Easy to identify with its red
tail and one of the few species in this genus to have
branched maxillary barbels. The head is also pointed
and low. Juvenile specimens are described as being
dark bottle green in colour, with many dark coloured
spots, and a blood red coloured caudal fin.
Description: Dorsal spines (total): 1; Anal
spines: 0. Diagnosis: gill slits not extending ventrally
beyond pectoral-fin insertions; snout at most 50%
of head length and at most 80% of head width; post-ocular
length at least 30% of head length; maxillary barbels
shorter than head, bearing externally rather long
and more or less tuberculate ramifications and a short,
but distinct, basal membrane; outer and inner mandibular
barbels with long, simple and finely tuberculate branches;
mandibular teeth long, numbering 6-10; pectoral-fin
spines more strongly denticulate on inner than on
outer margin; dorsal-fin spine denticulate on lower
half of anterior margin; humeral process triangular
and deep, short and granulose, but not keeled ventrally;
adipose fin very well developed and rather close (in
large individuals contiguous) to rayed dorsal fin.
Colouration: Ground colour greyish-brown,
ventral areas lighter; caudal fin red, at least in
live specimens; young individuals with fine specks
scattered over dorsal body region and fins.
Distinct pairing during breeding. Aquarium
Care: I would suggest a minimum tank size
of 60” x 18” X 18” for one or two
of these stunning catfish, with plenty of hiding places
amongst bogwood and plants. The ideal aquarium substrate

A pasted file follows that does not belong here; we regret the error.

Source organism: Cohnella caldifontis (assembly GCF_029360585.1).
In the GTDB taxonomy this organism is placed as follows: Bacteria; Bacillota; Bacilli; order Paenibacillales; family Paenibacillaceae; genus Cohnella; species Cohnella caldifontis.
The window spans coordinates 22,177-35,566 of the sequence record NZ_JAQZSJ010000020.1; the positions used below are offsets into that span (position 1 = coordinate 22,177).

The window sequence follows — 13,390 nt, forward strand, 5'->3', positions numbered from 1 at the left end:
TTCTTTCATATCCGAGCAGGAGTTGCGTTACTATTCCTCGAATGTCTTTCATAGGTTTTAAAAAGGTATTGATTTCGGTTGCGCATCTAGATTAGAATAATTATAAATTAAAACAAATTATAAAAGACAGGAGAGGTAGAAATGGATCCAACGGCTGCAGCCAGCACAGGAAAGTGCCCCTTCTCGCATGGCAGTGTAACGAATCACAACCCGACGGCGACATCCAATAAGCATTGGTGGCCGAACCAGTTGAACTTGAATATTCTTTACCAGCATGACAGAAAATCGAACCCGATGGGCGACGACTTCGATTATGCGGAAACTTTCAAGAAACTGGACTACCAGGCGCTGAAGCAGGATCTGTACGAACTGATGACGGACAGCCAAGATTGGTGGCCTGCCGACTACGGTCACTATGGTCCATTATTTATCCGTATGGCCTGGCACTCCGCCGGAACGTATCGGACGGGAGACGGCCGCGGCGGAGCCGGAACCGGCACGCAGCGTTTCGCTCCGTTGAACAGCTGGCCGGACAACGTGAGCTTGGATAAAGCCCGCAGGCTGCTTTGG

to use with these catfish is aquarium sand such as
BD Aquarium. As with all other species of fish, water
quality and general husbandry is very important, and
I would recommend that a minimum of 25% water is changed
on a weekly basis. Wherever
possible I would recommend that the aquarist keep
these catfish in a community aquarium with slightly
larger fish such as large barbs, large tetras and
cichlids, just as long as the other occupants are
not too aggressive. Diet: Omnivore,
feeds on insect larvae, mollusks and detritus.In the aquarium Synodontis clarias prefers
a mixed and varied diet which includes frozen bloodworm
in addition to sinking catfish pellets, tablet foods
and shellfish. They also except vegetable foods such
as cucumber and courgette.
Remarks: Was the first Synodontis
to be described by Linnaeus in 1758 and is the type
species for this genus.
Niger (including the Bénoué River),
Senegal, Gambia and Volta basins, also in the
Froese, R. and D. Pauly.
Editors. 2021. FishBase. World Wide Web electronic
publication. www.fishbase.org, ( 02/2021 ). Paugy, D. and T.R. Roberts, 2003.
Mochokidae. p. 195-268 In C. Lévêque,
D. Paugy and G.G. Teugels (eds.) Faune des poissons
d'eaux douce et saumâtres de l'Afrique de l'Ouest,
Tome 2. Coll. Faune et Flore tropicales 40. Musée
Royal de l'Afrique Centrale, Tervuren, Belgique, Museum
National d'Histoire Naturalle, Paris, France and Institut
de Recherche pour le Développement, Paris,
France. 815 p. ScotCat
August 2009. Seegers, L. 2008 The catfishes of
Africa. A handbook for identification and maintenance.
Aqualog Verlag A.C.S. GmbH, Germany. 604 p.